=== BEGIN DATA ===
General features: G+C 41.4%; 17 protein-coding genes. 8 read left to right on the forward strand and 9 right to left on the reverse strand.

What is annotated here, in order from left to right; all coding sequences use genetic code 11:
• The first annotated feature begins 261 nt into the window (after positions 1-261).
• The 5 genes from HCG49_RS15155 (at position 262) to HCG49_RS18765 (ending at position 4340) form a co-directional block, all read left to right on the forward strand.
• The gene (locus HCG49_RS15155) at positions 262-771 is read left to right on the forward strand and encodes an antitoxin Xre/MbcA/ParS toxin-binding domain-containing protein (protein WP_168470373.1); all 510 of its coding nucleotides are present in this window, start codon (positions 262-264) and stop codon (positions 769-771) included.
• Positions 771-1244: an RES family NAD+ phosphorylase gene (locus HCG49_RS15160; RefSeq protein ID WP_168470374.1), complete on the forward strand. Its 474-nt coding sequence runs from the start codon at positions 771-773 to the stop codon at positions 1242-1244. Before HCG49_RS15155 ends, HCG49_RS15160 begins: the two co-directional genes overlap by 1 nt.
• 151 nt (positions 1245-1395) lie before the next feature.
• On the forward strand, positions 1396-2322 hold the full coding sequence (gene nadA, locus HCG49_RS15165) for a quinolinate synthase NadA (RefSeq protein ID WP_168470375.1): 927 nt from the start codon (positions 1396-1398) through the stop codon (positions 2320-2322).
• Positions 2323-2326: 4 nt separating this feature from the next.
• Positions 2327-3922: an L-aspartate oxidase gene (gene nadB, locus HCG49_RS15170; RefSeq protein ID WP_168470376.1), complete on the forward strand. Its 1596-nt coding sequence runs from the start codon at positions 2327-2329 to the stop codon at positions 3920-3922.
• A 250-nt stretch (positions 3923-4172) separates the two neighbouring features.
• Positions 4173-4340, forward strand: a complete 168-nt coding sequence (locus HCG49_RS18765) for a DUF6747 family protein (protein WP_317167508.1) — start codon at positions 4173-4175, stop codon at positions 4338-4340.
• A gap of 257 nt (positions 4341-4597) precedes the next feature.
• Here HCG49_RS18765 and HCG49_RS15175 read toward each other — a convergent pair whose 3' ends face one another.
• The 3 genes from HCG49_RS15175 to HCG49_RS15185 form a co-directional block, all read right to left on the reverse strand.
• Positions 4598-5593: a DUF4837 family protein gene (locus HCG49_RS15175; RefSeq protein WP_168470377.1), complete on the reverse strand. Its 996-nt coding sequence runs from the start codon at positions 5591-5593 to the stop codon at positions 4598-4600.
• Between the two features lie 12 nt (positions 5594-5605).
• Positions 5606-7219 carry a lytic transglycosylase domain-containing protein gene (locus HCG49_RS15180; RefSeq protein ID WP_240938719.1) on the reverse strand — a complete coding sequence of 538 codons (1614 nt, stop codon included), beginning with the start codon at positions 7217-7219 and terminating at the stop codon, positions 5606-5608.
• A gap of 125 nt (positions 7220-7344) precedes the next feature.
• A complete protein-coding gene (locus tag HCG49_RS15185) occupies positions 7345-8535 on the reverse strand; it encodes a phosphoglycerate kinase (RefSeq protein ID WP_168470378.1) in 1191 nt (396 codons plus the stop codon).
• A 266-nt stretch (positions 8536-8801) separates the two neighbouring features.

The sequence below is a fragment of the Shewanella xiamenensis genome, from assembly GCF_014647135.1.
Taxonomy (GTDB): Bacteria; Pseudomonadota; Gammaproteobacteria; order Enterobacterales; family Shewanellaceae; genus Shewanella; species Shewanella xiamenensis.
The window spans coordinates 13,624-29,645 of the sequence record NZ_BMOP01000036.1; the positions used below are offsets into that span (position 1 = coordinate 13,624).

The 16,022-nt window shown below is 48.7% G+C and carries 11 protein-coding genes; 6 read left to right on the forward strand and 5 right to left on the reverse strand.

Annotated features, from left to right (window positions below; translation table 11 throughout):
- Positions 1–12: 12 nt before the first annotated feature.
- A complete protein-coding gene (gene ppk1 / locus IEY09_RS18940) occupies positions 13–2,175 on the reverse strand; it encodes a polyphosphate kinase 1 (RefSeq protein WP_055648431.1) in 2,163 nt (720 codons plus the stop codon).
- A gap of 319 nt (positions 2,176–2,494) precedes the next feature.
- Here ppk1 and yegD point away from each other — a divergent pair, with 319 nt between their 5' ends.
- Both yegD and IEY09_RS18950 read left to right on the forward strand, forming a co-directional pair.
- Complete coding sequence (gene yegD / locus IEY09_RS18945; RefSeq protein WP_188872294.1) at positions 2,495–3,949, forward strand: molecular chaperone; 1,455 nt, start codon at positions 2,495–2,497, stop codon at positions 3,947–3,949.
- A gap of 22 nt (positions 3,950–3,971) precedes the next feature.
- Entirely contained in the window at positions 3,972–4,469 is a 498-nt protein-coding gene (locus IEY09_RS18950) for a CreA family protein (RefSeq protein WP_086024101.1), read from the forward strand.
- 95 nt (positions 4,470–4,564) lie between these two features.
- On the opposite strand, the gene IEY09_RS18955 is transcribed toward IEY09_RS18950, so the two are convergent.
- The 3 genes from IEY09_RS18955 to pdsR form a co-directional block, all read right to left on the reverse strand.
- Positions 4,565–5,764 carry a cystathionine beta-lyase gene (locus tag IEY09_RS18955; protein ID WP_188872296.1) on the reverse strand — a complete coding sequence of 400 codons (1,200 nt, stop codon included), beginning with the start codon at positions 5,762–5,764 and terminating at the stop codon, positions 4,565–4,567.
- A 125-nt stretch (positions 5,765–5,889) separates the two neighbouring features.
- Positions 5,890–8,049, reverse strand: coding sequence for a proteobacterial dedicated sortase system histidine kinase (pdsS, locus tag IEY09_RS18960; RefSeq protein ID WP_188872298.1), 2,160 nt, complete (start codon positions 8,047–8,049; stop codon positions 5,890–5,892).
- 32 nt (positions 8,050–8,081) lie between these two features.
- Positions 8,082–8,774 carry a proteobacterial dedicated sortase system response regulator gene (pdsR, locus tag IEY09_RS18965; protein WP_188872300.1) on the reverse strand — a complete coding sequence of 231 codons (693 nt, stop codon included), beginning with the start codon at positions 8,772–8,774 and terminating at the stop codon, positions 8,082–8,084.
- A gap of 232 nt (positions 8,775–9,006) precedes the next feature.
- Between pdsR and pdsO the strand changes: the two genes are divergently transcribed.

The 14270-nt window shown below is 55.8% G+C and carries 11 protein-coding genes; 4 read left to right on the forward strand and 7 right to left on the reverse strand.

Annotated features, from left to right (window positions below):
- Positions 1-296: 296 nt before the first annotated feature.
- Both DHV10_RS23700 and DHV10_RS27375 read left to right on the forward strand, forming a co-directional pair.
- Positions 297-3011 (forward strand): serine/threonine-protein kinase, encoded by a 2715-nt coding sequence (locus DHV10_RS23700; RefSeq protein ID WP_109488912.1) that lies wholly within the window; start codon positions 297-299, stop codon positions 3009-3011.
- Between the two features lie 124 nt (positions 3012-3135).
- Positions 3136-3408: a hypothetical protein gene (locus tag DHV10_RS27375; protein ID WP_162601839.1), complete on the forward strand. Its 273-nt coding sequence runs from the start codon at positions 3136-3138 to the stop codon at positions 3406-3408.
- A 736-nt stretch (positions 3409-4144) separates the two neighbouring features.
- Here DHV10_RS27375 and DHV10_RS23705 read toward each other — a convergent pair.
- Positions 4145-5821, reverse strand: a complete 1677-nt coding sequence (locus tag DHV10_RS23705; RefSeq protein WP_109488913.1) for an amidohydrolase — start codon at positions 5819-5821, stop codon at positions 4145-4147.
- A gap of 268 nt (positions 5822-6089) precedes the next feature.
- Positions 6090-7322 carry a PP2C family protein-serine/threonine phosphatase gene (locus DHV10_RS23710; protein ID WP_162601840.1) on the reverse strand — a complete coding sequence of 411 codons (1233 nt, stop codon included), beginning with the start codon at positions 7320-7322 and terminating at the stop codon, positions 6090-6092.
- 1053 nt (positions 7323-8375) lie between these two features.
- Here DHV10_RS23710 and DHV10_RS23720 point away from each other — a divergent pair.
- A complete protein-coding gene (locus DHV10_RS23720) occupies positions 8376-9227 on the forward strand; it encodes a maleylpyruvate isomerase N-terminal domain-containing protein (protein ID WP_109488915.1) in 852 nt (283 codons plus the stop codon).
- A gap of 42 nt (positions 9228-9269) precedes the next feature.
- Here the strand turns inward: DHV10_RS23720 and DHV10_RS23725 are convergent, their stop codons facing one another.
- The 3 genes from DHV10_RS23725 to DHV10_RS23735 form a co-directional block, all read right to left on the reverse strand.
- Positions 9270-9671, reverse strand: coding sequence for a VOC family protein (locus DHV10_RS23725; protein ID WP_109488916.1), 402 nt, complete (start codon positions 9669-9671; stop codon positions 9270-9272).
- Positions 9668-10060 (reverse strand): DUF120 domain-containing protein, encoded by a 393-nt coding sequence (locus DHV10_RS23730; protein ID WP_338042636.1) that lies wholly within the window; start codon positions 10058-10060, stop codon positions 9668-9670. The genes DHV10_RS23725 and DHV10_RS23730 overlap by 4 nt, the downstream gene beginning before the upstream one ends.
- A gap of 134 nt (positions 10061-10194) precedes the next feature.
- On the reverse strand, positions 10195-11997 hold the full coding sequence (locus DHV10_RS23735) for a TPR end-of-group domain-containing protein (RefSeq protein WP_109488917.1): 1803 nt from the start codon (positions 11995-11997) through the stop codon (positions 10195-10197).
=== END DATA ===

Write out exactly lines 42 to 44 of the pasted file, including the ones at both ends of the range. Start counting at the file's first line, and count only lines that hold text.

- Positions 8,082–8,774 carry a proteobacterial dedicated sortase system response regulator gene (pdsR, locus tag IEY09_RS18965; protein WP_188872300.1) on the reverse strand — a complete coding sequence of 231 codons (693 nt, stop codon included), beginning with the start codon at positions 8,772–8,774 and terminating at the stop codon, positions 8,082–8,084.
- A gap of 232 nt (positions 8,775–9,006) precedes the next feature.
- Between pdsR and pdsO the strand changes: the two genes are divergently transcribed.